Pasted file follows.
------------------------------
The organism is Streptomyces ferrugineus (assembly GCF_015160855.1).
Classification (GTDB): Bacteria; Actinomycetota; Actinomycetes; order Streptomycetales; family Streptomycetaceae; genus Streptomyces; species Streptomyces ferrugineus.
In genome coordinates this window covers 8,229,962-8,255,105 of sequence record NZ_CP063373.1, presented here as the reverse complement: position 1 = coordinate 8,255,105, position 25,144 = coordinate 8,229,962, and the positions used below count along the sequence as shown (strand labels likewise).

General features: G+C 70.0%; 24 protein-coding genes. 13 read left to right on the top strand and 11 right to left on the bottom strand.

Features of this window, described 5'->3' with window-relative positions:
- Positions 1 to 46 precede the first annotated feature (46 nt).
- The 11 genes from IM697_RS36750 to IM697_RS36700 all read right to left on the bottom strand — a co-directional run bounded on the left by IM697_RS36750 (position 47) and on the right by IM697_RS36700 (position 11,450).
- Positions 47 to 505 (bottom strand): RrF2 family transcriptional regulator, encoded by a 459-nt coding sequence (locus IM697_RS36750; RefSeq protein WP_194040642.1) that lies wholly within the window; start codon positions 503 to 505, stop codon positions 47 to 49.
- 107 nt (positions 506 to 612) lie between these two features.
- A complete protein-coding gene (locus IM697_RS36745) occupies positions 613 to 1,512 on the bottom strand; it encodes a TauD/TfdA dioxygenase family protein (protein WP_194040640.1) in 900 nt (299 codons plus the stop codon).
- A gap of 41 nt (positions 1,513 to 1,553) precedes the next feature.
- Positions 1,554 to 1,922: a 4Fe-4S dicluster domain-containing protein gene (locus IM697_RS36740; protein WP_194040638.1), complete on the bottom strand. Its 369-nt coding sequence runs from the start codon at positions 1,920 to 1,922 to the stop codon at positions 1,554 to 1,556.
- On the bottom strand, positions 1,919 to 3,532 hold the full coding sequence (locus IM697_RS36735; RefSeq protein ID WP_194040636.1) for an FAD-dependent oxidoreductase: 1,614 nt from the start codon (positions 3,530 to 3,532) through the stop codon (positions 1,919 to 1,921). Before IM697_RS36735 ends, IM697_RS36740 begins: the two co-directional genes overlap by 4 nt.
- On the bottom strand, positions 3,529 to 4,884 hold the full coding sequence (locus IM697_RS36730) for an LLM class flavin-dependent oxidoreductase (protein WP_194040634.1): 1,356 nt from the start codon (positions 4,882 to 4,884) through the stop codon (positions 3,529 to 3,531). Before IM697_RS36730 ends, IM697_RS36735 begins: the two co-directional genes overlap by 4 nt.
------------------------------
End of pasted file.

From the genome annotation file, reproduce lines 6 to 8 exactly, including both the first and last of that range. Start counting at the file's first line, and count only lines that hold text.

- Positions 1 to 46 precede the first annotated feature (46 nt).
- The 11 genes from IM697_RS36750 to IM697_RS36700 all read right to left on the bottom strand — a co-directional run bounded on the left by IM697_RS36750 (position 47) and on the right by IM697_RS36700 (position 11,450).
- Positions 47 to 505 (bottom strand): RrF2 family transcriptional regulator, encoded by a 459-nt coding sequence (locus IM697_RS36750; RefSeq protein WP_194040642.1) that lies wholly within the window; start codon positions 503 to 505, stop codon positions 47 to 49.